What You Should Know About Planters
While planters are commonly thought of as being large pots intended for holding plants outdoors, they have slowly become universally used in residential, commercial and industrial projects. While all planters have the same intention - to hold a plant - the large assortment of planters available can be overwhelming. That's why we've outlined the options of planters available so that you can choose the best one for your project.
Prior to choosing the colour or style of the planter, you should first consider the placement of the planter. Will you have it sitting on a solid surface, hanging, or mounted on a wall to form a green wall? Where you intend to have your planter will ultimately influence the style, material it can be made out of, and shape.
After choosing the placement of the planter, the next task is considering the material for your planter. While concrete and terra-cotta tend to be the most popular materials chosen, some prefer using metal, plastic, or wood. Below we take a look at the pros and cons of each material.
Cast Stone and Concrete
If you reside in a windy and cooler environment, then choosing a cast stone or concrete planter is ideal since they are wind-resistant and frost proof insulators. Known disadvantages of stone or concrete planters is that they tend to be heavier and more costly.
When selecting metal planters, it's important to note that the surfaces tend to overheat when in direct sunlight and depending on the finish, the fertilizer can damage some metals. Their durability prevents them from breaking or cracking, however, it's important to note that they can dent.
The warm orange colour of terra-cotta planters in addition to its relatively low cost makes it a popular choice. While the planters can withstand strong winds, they are not compatible with freezing temperatures and the plants within the container will have to be watered frequently due to the porousness of the pot.
Resin and Plastic
Known for being the least expensive, plastic pots are also beneficial because they can be purchased in virtually any size, colour, or shape. They are known for being long-lasting and lightweight, however, cannot withstand freezing temperatures as the plastic can become brittle and break.
Versatile in design and opportunistic for colour, wood planters are perfect for those looking to express creativity at a relatively low cost. While they can be left outside year round, it is important to properly maintain the wood by either staining or painting it to prevent it from rotting or decaying.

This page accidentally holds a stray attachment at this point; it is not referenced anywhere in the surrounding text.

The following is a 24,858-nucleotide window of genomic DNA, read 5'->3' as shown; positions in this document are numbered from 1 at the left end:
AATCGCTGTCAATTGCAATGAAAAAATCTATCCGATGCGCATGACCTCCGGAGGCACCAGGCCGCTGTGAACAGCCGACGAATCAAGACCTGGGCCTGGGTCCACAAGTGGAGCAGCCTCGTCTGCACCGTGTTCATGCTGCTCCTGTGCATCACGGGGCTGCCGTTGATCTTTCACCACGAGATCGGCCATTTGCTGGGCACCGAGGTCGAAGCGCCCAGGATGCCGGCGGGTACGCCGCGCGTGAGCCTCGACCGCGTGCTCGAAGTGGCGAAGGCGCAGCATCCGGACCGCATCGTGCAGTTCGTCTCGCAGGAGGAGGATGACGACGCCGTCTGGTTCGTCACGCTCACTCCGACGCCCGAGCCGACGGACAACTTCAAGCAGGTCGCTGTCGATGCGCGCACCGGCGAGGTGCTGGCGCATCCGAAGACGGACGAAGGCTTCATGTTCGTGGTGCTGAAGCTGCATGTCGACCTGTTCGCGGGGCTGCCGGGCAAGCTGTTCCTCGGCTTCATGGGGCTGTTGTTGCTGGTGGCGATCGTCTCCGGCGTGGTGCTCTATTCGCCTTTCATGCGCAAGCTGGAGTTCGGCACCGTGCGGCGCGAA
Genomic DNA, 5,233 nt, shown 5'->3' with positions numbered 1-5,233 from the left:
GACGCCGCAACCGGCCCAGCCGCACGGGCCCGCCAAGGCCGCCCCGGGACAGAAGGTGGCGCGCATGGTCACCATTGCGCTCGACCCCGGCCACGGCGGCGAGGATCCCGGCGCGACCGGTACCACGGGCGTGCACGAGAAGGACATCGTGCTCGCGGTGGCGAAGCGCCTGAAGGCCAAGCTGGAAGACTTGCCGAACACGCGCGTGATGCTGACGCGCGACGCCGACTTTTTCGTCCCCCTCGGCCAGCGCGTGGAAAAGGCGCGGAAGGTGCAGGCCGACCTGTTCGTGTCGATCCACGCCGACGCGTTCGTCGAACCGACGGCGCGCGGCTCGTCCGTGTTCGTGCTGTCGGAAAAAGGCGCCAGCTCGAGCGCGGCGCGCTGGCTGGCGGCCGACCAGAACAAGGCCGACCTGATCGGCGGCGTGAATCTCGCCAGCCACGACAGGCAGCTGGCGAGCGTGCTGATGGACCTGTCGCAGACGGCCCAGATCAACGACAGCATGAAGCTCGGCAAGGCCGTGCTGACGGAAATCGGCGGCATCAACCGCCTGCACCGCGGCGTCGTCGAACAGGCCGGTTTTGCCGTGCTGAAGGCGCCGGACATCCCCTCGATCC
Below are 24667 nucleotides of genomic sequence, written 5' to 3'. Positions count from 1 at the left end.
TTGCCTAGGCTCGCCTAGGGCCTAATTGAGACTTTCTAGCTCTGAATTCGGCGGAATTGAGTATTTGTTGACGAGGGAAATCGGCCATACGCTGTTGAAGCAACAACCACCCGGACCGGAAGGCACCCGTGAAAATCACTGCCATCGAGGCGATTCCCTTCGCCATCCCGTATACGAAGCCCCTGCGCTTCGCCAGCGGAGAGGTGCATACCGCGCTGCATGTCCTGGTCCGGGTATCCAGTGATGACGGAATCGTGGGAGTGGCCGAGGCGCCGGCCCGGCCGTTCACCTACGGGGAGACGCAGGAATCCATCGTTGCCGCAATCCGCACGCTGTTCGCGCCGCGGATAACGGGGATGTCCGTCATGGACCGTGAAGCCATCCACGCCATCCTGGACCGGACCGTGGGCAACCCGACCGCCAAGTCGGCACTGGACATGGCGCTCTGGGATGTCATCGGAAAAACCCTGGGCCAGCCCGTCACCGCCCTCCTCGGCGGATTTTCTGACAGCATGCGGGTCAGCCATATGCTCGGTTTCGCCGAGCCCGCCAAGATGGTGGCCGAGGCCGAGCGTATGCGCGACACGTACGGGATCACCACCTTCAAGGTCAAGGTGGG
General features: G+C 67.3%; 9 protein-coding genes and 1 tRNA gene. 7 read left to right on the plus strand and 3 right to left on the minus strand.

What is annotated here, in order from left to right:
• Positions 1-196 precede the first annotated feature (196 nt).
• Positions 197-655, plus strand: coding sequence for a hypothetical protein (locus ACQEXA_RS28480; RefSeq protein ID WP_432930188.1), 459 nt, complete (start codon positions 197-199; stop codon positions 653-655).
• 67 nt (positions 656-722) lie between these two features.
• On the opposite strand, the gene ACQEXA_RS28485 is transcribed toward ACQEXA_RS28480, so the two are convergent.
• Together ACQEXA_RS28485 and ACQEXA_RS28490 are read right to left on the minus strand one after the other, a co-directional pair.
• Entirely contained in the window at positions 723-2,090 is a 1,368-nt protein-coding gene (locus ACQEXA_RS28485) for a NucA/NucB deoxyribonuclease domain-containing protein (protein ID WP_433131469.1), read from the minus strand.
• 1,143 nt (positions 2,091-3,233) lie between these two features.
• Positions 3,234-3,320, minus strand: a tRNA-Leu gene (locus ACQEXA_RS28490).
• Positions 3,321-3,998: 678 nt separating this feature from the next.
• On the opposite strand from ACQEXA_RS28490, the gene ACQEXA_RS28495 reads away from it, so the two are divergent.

Shapes & Sizes
When it comes to planters, an assortment of shapes & sizes are available. Below we've highlighted the different styles of planters available.
Azalea planter: A pot three-fourths as tall as it is wide. Excellent for annuals, ferns, azaleas, and plants with shallow roots.
Basket Planters: Circular planters that come in a variety of sizes and are ideal for smaller plants.
Bowl Planters: Come in a variety of sizes that can be utilized on table tops or as lawn ornaments.
Bulb planter: A pot half as tall as it is wide. Perfect for spring bulbs or very low-growing plants, such as sedums.
English planter: Classic slanted sides, which allow for easy removal of plants. A thick rim also adds strength.
Italian planter: Rimless with slightly flared edge. Pretty with plants that spill over the edge.
Large Tree Containers: Ideal for gas stations, convenience stores, malls, campgrounds, and other businesses that are looking to spruce up their landscape.
Long Tom: A pot taller than it is wide and usually rimless. Prone to tipping, but good for deep-rooted plants or to display trailing vines.
Standard planter: As tall as it is wide. Good for tap-rooted perennials and deep-rooted plants.
Trough Planters: Long and narrow planter that attaches to a ledge.
Urn Planters: An urn planter is traditionally selected to act as a focal point of the space and come in varying heights, sizes, and decorative patterns.
Vase Planters: Similar to the urn planter, a vase planter is best utilized when acting as a focal point for a space. A vase planter has an interchangeable function with holding freshly cut flowers or growing plants.
It's important to remember that the size of the planter you choose will infringe upon your selection of plants. So when selecting a planter, you must also consider the types of plants you prefer. According to Country Living, these are some of the best type of plants for planters: Coral Bells, Begonia, Angelonia, Coleus, Euphorbia, Nemesia, Hydrangea.
While it can be tempting to set up a planter and leave it, regular maintenance should be done to not only increase the longevity of the planter but also the aesthetic appeal. Keeping your plants trimmed, removing spent flowers, wiping the exterior of the planter, and properly fertilizing your plants are great ways to maintain the integrity of the planter.
While the main purpose of a planter is to host plants, some can also be used to line pathways, distinguish outdoor spaces, and be used as vehicle barriers.
Whether you decide to use a planter for a versatile purpose, or prefer to use it as a strictly decorative piece, CADdetails.com has a selection of planters that you can view and easily incorporate into your project plans.